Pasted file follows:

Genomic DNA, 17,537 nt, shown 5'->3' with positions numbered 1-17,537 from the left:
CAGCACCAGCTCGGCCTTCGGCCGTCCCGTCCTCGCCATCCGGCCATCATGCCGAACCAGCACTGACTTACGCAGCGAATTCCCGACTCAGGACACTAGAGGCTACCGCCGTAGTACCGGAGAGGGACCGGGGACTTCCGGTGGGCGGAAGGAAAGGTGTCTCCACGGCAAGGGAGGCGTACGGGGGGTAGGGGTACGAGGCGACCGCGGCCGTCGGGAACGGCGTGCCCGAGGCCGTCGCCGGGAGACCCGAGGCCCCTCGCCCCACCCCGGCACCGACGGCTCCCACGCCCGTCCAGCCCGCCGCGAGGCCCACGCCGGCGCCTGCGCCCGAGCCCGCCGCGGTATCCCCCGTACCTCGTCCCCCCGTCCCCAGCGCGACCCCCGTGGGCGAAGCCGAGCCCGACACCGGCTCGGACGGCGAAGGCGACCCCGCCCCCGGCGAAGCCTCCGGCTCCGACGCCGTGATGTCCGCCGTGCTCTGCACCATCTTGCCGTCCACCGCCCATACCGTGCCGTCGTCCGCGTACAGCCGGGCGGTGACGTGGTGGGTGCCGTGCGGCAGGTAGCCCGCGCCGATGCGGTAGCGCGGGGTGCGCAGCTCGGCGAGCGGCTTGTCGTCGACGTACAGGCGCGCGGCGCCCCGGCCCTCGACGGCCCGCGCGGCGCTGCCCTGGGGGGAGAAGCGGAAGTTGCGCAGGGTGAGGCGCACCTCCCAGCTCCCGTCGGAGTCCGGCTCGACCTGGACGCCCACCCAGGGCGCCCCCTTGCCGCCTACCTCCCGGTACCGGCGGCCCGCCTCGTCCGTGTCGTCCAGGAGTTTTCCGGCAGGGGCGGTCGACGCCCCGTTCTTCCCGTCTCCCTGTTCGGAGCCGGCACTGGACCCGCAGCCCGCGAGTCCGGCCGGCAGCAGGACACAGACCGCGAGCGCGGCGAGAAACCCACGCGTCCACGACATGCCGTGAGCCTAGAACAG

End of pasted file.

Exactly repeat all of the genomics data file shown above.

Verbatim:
Genomic DNA, 17,537 nt, shown 5'->3' with positions numbered 1-17,537 from the left:
CAGCACCAGCTCGGCCTTCGGCCGTCCCGTCCTCGCCATCCGGCCATCATGCCGAACCAGCACTGACTTACGCAGCGAATTCCCGACTCAGGACACTAGAGGCTACCGCCGTAGTACCGGAGAGGGACCGGGGACTTCCGGTGGGCGGAAGGAAAGGTGTCTCCACGGCAAGGGAGGCGTACGGGGGGTAGGGGTACGAGGCGACCGCGGCCGTCGGGAACGGCGTGCCCGAGGCCGTCGCCGGGAGACCCGAGGCCCCTCGCCCCACCCCGGCACCGACGGCTCCCACGCCCGTCCAGCCCGCCGCGAGGCCCACGCCGGCGCCTGCGCCCGAGCCCGCCGCGGTATCCCCCGTACCTCGTCCCCCCGTCCCCAGCGCGACCCCCGTGGGCGAAGCCGAGCCCGACACCGGCTCGGACGGCGAAGGCGACCCCGCCCCCGGCGAAGCCTCCGGCTCCGACGCCGTGATGTCCGCCGTGCTCTGCACCATCTTGCCGTCCACCGCCCATACCGTGCCGTCGTCCGCGTACAGCCGGGCGGTGACGTGGTGGGTGCCGTGCGGCAGGTAGCCCGCGCCGATGCGGTAGCGCGGGGTGCGCAGCTCGGCGAGCGGCTTGTCGTCGACGTACAGGCGCGCGGCGCCCCGGCCCTCGACGGCCCGCGCGGCGCTGCCCTGGGGGGAGAAGCGGAAGTTGCGCAGGGTGAGGCGCACCTCCCAGCTCCCGTCGGAGTCCGGCTCGACCTGGACGCCCACCCAGGGCGCCCCCTTGCCGCCTACCTCCCGGTACCGGCGGCCCGCCTCGTCCGTGTCGTCCAGGAGTTTTCCGGCAGGGGCGGTCGACGCCCCGTTCTTCCCGTCTCCCTGTTCGGAGCCGGCACTGGACCCGCAGCCCGCGAGTCCGGCCGGCAGCAGGACACAGACCGCGAGCGCGGCGAGAAACCCACGCGTCCACGACATGCCGTGAGCCTAGAACAG